Health Care with an Iron Fist

Published May 19, 1994

Those who support some form of national health system, from the President and Mrs. Clinton on down, enjoy stressing the “caring,” “compassionate” nature of their proposals. In fact, however, proposals for nationalized health care rely mostly on coercion a nd intrusion into the private affairs of Americans–to an extent rarely, if ever, seen during times of peace.

Despite talk of “managed competition” and “market forces,” all of the leading proposals for nationalized health care rely almost exclusively on government force- -civil and criminal penalties–to reshape the health care industry.

For example, under the “Health Security Act” proposed by the President, employers and individuals must purchase health insurance, and only through government-created organizations called “Regional Alliances.” Each Alliance is granted a government-protecte d monopoly over the provision of health insurance within its region. [Sec. 1202(b)] To assure enrollment, the Alliances will monitor births and residence changes. Any person who moves into an area is required to register with the local Alliance.

Employers and health care providers are forcibly enlisted in the enrollment effort. Employers must report the health insurance status of all employees to the local Alliance on a regular basis, under threat of a $10,000 fine for each failure to do so. [Sec s. 1602(b) and 1609] Doctors and other care providers must report to the local Alliance the identity of any person seeking health care without evidence of enrollment in a health plan. [Sec. 1323(b)] Individuals who have failed to enroll in a plan will be required to pay a fine and then will be involuntarily enrolled by their Regional Alliance. [Sec. 1323(i)]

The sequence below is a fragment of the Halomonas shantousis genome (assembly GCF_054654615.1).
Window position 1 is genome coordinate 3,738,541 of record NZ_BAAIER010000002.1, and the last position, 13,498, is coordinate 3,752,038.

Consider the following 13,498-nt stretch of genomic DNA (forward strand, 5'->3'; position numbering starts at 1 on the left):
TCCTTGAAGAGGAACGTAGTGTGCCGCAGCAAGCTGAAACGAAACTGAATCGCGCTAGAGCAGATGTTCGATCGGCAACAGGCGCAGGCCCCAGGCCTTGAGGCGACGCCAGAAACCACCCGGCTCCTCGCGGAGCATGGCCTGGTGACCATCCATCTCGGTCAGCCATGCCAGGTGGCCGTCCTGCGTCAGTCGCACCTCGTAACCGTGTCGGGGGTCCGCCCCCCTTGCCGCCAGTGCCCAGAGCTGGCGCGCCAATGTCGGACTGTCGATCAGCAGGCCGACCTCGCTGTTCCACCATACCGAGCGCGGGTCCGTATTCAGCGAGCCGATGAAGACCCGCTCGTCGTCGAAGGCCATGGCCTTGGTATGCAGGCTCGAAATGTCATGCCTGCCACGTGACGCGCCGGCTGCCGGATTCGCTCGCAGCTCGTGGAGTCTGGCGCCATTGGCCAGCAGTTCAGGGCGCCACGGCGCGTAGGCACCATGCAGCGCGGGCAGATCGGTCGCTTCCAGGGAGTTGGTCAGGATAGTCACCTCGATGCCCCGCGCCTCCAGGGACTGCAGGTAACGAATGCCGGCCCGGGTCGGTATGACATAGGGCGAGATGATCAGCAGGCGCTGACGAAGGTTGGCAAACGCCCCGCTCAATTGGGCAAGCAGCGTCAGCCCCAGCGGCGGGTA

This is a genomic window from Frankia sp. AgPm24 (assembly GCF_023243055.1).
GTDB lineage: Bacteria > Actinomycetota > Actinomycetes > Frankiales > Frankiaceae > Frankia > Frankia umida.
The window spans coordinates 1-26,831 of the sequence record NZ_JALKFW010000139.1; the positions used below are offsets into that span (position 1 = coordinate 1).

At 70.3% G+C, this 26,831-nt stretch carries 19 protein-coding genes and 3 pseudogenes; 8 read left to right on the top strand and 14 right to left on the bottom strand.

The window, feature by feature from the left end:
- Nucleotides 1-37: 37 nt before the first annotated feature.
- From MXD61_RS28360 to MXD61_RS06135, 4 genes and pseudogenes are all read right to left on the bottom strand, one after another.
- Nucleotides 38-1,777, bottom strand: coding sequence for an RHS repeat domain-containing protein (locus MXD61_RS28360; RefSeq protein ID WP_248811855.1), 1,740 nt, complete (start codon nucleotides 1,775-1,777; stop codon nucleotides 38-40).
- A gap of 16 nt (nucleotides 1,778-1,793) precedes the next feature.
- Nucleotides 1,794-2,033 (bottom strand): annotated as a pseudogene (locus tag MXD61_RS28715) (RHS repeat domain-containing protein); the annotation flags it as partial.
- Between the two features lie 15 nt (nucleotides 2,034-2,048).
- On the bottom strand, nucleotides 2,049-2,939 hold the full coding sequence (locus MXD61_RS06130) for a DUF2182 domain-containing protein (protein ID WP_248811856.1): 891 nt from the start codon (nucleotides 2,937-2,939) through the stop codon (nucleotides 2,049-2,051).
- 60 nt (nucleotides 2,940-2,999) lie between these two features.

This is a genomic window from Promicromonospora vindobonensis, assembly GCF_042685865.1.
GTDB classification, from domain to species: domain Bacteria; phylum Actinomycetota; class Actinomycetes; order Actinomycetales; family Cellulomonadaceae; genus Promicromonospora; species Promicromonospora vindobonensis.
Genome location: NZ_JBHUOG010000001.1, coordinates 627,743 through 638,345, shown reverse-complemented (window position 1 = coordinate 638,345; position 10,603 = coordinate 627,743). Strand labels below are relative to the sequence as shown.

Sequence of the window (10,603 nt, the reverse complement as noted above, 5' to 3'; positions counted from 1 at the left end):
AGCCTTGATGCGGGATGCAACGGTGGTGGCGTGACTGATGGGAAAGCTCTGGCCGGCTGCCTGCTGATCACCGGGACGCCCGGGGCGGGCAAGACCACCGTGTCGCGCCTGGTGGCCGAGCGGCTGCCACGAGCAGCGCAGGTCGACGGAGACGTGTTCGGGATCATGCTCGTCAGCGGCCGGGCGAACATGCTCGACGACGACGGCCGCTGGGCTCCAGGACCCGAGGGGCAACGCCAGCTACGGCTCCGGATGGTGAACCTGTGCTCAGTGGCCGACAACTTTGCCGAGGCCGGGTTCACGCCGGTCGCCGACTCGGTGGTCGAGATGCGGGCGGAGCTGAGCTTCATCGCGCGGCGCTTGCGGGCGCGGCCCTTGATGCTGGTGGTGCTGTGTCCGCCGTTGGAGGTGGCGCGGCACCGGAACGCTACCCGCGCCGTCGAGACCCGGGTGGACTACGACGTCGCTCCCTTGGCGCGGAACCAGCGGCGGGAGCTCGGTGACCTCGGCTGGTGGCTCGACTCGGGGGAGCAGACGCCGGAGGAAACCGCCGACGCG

Once enrolled, an individual may be given a choice of health plans from which to select coverage–although states have the power to establish single-payer plans in which no choice is allowed. [Sec. 1221-1224] Even in states that allow multiple plans, choi ce will be illusory. A newly created “National Health Board” will prescribe the benefits package and premiums that must be offered by every plan. [Title I, Sub. B; Title VI] Health plans may not offer financial incentives or market tie-ins (such as discou nted health club memberships) to encourage enrollment. All marketing materials must be approved in advance by the Alliance. [Sec. 1404] Government micro-managers prescribe the forms that must be used to record enrollments, claims, diagnoses, and treatment s. [Sec. 5130(c)] Each use of an unauthorized form merits a $10,000 fine. [Sec. 5141(b)]

If an individual or employer fails to pay premiums on time, the Alliance can assess interest and late fees “as may be necessary” to collect its “premiums.” In addition to the Alliance’s “late fees,” the government may impose a civil fine of $5,000 or thre e times the unpaid premium, whichever is greater. [Sec. 1345]

Although the Act proclaims that it shall not be construed to prohibit the private purchase of health care, it specifically prohibits the sale of any private insurance policy that would in any way duplicate the benefits provided by the Act. [Sec. 1422] Sin ce the Act requires all plans to cover everything from hospital and doctor visits to aerobics classes and stress management programs [Sec. 1127], it effectively precludes the sale of any private health insurance.